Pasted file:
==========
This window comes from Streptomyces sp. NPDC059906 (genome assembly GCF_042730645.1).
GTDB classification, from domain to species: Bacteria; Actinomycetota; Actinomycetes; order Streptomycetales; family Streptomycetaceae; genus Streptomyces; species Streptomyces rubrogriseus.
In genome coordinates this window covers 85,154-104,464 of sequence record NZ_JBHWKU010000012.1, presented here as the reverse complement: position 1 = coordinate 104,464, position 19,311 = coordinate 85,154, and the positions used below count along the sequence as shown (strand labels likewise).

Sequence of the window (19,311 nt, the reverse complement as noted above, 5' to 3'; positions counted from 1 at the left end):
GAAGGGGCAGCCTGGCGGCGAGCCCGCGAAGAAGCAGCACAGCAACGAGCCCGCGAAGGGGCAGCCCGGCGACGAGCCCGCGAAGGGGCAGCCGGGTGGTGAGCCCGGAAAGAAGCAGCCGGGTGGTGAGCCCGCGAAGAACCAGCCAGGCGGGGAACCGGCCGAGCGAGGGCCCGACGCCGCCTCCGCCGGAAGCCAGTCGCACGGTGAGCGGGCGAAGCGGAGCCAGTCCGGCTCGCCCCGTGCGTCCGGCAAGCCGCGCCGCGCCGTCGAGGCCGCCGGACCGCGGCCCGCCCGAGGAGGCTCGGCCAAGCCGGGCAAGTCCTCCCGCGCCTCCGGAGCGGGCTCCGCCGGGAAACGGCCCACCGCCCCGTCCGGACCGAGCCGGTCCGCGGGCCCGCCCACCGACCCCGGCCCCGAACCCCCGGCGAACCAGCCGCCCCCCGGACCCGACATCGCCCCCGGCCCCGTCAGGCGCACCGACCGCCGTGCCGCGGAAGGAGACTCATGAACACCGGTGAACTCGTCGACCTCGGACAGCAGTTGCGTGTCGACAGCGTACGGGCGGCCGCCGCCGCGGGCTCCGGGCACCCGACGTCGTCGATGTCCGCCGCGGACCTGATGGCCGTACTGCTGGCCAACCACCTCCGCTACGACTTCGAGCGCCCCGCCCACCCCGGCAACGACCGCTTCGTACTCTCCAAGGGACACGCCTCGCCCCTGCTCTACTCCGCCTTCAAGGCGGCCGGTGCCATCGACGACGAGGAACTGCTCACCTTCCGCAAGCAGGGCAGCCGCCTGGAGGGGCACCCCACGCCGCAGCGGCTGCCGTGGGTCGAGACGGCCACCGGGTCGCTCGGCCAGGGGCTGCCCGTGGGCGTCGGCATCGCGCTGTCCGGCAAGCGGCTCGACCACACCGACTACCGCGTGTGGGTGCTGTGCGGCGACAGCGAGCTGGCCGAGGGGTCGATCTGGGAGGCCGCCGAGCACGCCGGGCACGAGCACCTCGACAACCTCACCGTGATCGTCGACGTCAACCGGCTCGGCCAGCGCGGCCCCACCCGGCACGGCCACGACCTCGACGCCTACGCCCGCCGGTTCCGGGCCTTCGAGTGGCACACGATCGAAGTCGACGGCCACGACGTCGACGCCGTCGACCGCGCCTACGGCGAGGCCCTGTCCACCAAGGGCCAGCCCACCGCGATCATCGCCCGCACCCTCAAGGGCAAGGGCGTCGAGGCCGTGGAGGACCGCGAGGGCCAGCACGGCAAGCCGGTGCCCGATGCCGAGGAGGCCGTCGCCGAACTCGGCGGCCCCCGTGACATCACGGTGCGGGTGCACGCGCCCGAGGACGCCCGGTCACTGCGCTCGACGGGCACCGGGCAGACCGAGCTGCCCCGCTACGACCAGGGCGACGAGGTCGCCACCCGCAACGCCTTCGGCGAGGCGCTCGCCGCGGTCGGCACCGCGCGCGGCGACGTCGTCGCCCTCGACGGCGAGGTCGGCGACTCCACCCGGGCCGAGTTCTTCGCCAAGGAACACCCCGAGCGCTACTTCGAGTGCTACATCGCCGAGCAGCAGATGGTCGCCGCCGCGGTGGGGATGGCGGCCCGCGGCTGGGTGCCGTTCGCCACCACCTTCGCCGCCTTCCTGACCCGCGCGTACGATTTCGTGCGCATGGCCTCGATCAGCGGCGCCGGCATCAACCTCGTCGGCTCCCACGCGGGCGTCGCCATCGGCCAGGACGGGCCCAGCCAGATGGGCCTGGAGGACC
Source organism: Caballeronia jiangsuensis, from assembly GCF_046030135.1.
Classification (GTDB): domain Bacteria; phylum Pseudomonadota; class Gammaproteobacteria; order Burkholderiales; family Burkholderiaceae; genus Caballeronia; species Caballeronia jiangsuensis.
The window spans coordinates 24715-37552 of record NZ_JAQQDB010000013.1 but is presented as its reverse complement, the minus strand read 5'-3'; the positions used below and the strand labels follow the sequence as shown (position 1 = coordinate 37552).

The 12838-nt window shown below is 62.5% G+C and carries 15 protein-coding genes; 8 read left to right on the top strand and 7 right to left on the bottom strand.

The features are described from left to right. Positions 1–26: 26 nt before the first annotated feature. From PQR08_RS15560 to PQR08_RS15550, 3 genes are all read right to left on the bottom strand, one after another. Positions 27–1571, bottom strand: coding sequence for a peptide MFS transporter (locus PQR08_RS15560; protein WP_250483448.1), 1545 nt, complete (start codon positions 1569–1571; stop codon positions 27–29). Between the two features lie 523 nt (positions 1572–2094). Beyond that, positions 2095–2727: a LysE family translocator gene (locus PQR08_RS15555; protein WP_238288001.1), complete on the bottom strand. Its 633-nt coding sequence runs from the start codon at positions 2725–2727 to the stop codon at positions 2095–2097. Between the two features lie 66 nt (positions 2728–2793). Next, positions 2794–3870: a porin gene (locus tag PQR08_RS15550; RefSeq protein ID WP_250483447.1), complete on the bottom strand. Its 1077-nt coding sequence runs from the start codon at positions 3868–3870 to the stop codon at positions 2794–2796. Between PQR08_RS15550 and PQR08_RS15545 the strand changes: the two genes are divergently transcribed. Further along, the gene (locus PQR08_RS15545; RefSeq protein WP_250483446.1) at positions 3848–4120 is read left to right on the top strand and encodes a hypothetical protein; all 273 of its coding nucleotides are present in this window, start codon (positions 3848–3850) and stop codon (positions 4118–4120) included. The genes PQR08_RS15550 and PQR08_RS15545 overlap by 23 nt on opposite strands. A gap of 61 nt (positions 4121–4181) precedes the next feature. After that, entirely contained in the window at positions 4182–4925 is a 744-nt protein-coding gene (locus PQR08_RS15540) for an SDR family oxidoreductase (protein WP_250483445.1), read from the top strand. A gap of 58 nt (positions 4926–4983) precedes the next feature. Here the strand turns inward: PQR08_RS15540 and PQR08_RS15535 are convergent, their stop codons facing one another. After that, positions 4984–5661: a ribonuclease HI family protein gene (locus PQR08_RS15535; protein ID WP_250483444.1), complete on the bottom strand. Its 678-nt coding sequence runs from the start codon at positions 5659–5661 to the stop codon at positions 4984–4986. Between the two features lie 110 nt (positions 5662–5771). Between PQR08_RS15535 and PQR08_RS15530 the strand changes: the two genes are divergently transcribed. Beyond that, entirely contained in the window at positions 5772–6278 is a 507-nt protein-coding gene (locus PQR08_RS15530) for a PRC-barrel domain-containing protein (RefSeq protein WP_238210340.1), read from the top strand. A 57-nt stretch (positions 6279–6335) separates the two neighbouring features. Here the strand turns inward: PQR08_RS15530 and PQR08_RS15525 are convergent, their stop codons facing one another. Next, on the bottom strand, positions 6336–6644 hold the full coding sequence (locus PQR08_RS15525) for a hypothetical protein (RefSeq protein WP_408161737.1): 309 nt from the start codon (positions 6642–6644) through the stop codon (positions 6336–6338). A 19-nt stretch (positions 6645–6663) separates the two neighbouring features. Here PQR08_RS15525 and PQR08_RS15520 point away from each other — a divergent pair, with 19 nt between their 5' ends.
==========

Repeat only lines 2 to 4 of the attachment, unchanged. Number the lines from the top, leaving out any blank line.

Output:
GTDB classification, from domain to species: Bacteria; Actinomycetota; Actinomycetes; order Streptomycetales; family Streptomycetaceae; genus Streptomyces; species Streptomyces rubrogriseus.
In genome coordinates this window covers 85,154-104,464 of sequence record NZ_JBHWKU010000012.1, presented here as the reverse complement: position 1 = coordinate 104,464, position 19,311 = coordinate 85,154, and the positions used below count along the sequence as shown (strand labels likewise).

Sequence of the window (19,311 nt, the reverse complement as noted above, 5' to 3'; positions counted from 1 at the left end):